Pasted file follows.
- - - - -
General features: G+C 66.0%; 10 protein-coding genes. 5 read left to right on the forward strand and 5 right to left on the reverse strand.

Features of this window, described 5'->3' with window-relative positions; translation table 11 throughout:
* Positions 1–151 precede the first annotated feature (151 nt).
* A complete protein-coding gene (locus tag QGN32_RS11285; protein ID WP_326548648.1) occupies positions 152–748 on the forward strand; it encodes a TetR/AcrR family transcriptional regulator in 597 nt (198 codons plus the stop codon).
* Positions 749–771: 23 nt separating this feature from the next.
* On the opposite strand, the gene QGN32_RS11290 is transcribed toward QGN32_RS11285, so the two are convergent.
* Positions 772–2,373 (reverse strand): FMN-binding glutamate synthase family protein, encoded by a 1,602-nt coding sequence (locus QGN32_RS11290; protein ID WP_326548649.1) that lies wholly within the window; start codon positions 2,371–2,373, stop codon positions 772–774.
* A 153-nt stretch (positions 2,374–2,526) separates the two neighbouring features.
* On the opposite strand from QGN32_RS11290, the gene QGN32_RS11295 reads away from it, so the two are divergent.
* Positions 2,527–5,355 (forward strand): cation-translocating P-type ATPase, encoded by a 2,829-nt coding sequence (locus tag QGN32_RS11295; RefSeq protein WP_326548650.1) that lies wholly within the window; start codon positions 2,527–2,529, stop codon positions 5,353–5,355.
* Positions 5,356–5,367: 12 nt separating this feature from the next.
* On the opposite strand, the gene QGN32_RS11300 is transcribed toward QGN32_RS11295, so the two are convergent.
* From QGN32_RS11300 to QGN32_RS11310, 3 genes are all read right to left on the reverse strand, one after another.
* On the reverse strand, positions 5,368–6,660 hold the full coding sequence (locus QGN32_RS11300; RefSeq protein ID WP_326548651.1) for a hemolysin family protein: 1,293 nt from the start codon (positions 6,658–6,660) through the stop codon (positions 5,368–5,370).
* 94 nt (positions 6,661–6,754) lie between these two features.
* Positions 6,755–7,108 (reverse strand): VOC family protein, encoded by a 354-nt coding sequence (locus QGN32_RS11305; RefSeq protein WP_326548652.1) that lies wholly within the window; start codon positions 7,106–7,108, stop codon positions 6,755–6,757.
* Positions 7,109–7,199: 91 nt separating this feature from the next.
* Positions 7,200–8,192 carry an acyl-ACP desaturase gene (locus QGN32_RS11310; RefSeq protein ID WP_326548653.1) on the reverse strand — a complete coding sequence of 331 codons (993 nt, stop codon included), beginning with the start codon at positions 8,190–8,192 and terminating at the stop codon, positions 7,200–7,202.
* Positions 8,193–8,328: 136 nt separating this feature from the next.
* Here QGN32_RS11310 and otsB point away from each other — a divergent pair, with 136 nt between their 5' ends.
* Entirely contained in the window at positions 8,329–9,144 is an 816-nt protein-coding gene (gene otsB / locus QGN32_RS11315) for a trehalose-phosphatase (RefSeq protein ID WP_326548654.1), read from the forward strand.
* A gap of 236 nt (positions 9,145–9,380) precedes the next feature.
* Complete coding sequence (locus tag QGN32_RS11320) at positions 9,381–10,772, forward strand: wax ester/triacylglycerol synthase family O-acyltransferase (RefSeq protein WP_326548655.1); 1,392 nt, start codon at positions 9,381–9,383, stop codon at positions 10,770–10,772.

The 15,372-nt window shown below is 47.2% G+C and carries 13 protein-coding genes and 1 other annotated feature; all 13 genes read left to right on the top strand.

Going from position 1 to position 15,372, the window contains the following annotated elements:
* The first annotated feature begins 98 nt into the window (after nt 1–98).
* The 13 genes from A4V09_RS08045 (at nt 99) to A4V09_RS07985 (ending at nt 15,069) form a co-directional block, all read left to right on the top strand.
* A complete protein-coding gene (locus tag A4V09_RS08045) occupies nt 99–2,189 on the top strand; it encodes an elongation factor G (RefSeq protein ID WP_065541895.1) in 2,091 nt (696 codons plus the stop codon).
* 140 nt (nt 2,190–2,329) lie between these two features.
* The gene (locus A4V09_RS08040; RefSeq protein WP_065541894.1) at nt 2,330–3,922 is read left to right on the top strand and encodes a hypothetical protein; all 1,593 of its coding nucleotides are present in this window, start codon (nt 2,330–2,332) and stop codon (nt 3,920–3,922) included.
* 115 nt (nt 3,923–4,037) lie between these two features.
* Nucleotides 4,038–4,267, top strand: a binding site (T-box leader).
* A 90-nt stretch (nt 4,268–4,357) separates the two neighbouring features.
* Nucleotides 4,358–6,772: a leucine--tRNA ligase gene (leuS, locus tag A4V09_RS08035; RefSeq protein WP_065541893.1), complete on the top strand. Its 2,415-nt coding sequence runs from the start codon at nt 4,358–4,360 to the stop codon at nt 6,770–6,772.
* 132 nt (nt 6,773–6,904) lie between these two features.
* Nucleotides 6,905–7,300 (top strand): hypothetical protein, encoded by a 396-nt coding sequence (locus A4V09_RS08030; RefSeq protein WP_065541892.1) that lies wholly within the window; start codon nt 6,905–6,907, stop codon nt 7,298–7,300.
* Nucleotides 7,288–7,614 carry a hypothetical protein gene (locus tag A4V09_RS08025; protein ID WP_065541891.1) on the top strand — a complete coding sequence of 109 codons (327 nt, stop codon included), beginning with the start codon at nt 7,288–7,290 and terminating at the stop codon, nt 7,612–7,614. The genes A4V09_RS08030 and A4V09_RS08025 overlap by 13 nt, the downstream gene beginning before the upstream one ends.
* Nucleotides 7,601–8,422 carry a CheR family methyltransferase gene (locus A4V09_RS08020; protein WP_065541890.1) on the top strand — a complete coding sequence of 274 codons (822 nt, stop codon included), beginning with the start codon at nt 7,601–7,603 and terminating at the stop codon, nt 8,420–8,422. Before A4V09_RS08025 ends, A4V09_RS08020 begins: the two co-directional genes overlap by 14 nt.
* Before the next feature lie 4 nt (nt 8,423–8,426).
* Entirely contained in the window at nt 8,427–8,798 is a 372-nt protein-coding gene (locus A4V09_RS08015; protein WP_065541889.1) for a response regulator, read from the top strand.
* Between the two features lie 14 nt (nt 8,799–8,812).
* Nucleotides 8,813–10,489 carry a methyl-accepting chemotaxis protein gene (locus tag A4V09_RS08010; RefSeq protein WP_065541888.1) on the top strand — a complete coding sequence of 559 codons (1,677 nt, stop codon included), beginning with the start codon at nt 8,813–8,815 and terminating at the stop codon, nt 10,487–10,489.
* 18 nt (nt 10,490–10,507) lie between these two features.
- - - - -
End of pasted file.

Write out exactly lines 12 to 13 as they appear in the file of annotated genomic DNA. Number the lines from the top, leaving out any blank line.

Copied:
* On the opposite strand, the gene QGN32_RS11300 is transcribed toward QGN32_RS11295, so the two are convergent.
* From QGN32_RS11300 to QGN32_RS11310, 3 genes are all read right to left on the reverse strand, one after another.